Money Supply, Inflation, & Stock Market
What is meant by the money supply? The term itself implies that a certain amount of money exists at any given time, even though the quantity may be unknown. In truth there can be no meaningful measure of the quantity because it is continually varying as a function of demand. The money supply, or money stock, refers to the total amount of money held by the nonbank public at a point in time in an economy. There are several ways to measure such an amount (called a monetary aggregate), but each includes currency in circulation plus demand deposits (checking-account money). Because money is anything that can be used in settlement of a debt, there are varying measures of money supply. Since most modern economic systems are regulated by governments through monetary policy, the supply of money is broken down into types of money based on how much of an effect monetary policy can have on that type of money. Narrow money is the type of money that is more easily affected by monetary policy whereas broad money is more difficult to affect through monetary policy. Narrow money exists in smaller quantities while broad money exists in much larger quantities. Each type of money can be classified by placing it along a spectrum between narrow (easily affected) and broad (difficult to affect) money. The different types of money are typically classified as M's. The number of M's usually range from M0 (most narrow) to M3 (broadest) but which M's are actually used depends on the system. The typical layout for each of the M's is as follows: •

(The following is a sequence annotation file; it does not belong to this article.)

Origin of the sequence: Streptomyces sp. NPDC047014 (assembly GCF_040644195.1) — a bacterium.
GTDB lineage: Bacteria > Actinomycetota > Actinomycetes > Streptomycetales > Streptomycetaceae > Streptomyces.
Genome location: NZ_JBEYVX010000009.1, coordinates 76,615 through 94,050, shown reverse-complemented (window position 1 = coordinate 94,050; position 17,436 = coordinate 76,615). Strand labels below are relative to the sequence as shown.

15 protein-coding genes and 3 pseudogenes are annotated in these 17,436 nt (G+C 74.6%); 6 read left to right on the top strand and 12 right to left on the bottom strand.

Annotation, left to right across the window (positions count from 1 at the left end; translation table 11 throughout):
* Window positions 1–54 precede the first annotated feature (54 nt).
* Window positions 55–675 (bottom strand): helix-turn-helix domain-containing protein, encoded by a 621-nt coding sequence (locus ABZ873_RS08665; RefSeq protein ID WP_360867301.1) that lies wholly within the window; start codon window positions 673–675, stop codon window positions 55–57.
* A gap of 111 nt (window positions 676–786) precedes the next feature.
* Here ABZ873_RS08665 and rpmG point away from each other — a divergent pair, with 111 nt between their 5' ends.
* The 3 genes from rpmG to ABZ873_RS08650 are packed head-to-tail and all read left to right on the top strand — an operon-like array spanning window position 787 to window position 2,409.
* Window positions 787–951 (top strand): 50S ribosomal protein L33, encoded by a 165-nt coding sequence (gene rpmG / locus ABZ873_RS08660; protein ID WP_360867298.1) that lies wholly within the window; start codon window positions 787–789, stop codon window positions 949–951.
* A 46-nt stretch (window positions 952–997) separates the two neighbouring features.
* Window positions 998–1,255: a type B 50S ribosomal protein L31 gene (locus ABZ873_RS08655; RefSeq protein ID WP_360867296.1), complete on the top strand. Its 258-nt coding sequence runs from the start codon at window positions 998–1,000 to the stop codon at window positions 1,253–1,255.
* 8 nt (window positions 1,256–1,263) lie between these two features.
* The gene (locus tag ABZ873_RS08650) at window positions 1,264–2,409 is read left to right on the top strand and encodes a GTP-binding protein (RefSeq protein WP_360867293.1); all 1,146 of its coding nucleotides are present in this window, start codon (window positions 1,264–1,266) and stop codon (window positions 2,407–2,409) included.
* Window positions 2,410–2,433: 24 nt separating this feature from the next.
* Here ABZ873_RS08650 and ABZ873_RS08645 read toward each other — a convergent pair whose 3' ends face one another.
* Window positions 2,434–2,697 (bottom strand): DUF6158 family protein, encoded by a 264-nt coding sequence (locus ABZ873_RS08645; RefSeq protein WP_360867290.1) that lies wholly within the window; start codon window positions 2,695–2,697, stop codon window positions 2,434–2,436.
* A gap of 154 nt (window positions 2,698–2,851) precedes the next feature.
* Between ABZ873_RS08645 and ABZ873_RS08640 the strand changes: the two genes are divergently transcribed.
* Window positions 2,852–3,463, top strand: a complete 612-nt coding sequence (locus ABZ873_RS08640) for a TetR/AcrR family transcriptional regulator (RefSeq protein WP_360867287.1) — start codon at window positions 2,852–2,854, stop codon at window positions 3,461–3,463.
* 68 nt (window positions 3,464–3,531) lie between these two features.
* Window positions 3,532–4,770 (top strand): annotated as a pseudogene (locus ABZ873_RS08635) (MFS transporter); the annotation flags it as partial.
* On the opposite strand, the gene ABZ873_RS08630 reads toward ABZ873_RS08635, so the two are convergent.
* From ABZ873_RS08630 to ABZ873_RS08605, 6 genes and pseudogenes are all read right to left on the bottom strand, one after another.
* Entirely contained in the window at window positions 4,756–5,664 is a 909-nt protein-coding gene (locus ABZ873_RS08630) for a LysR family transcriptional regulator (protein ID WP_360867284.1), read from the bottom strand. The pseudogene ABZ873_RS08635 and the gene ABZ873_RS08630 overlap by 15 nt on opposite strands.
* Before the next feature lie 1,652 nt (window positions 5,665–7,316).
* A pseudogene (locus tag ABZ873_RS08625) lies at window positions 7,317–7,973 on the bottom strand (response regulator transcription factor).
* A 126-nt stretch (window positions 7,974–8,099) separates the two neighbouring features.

M0: Physical currency. A measure of the money supply which combines any liquid or cash assets held within a central bank and the amount of physical currency circulating in the economy. M0 (M-zero) is the most liquid measure of the money supply. It only includes cash or assets that could quickly be converted into currency. This measure is known as narrow money because it is the smallest measure of the...
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